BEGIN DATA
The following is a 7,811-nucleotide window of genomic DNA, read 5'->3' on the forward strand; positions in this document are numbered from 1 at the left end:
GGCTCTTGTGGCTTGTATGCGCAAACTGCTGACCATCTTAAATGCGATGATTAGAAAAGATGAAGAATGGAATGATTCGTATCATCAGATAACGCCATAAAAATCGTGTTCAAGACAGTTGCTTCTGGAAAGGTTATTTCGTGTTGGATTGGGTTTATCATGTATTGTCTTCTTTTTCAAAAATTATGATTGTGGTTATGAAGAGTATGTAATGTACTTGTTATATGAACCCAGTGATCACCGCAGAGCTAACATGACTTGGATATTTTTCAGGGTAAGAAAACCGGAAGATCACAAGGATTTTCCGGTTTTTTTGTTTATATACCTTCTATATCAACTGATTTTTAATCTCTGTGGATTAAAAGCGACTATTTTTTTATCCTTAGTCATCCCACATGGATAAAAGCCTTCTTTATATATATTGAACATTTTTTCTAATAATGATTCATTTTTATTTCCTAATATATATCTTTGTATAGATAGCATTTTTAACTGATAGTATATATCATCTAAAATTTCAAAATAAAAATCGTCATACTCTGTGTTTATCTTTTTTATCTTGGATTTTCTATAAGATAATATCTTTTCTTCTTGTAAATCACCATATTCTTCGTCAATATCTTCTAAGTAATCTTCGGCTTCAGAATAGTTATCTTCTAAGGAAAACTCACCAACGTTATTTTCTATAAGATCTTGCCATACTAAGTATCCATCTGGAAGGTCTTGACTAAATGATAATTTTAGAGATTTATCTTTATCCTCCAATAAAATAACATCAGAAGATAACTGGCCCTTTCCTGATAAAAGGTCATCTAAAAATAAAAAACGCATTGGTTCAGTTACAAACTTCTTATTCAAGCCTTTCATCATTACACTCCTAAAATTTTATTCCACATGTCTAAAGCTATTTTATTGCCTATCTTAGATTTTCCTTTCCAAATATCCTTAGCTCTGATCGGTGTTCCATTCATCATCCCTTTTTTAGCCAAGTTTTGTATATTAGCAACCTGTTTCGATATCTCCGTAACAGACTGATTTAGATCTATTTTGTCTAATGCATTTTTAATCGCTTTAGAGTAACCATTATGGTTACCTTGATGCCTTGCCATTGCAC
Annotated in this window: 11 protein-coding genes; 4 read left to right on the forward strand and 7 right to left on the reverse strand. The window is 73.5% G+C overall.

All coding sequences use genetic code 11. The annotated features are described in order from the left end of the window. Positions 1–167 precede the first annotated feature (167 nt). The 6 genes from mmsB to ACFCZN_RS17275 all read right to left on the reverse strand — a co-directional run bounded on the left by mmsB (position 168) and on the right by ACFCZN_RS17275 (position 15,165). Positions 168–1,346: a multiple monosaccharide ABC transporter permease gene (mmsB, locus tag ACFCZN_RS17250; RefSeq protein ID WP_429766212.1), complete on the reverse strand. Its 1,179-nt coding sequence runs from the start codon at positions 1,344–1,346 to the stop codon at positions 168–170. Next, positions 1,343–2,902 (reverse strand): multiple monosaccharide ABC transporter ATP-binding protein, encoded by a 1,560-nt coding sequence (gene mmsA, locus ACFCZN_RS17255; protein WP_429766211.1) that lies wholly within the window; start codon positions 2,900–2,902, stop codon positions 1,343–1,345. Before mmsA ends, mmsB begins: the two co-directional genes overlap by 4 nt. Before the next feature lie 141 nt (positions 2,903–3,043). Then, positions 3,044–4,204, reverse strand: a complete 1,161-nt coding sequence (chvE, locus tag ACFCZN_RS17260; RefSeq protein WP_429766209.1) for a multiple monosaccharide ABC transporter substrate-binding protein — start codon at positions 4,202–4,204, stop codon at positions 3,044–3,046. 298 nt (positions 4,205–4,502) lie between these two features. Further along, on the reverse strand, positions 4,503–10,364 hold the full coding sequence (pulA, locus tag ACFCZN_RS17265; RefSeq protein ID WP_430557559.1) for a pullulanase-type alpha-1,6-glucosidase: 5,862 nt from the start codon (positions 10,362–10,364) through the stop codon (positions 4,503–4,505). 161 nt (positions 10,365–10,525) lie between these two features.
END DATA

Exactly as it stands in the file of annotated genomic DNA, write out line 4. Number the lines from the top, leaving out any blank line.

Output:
All coding sequences use genetic code 11. The annotated features are described in order from the left end of the window. Positions 1–167 precede the first annotated feature (167 nt). The 6 genes from mmsB to ACFCZN_RS17275 all read right to left on the reverse strand — a co-directional run bounded on the left by mmsB (position 168) and on the right by ACFCZN_RS17275 (position 15,165). Positions 168–1,346: a multiple monosaccharide ABC transporter permease gene (mmsB, locus tag ACFCZN_RS17250; RefSeq protein ID WP_429766212.1), complete on the reverse strand. Its 1,179-nt coding sequence runs from the start codon at positions 1,344–1,346 to the stop codon at positions 168–170. Next, positions 1,343–2,902 (reverse strand): multiple monosaccharide ABC transporter ATP-binding protein, encoded by a 1,560-nt coding sequence (gene mmsA, locus ACFCZN_RS17255; protein WP_429766211.1) that lies wholly within the window; start codon positions 2,900–2,902, stop codon positions 1,343–1,345. Before mmsA ends, mmsB begins: the two co-directional genes overlap by 4 nt. Before the next feature lie 141 nt (positions 2,903–3,043). Then, positions 3,044–4,204, reverse strand: a complete 1,161-nt coding sequence (chvE, locus tag ACFCZN_RS17260; RefSeq protein WP_429766209.1) for a multiple monosaccharide ABC transporter substrate-binding protein — start codon at positions 4,202–4,204, stop codon at positions 3,044–3,046. 298 nt (positions 4,205–4,502) lie between these two features. Further along, on the reverse strand, positions 4,503–10,364 hold the full coding sequence (pulA, locus tag ACFCZN_RS17265; RefSeq protein ID WP_430557559.1) for a pullulanase-type alpha-1,6-glucosidase: 5,862 nt from the start codon (positions 10,362–10,364) through the stop codon (positions 4,503–4,505). 161 nt (positions 10,365–10,525) lie between these two features.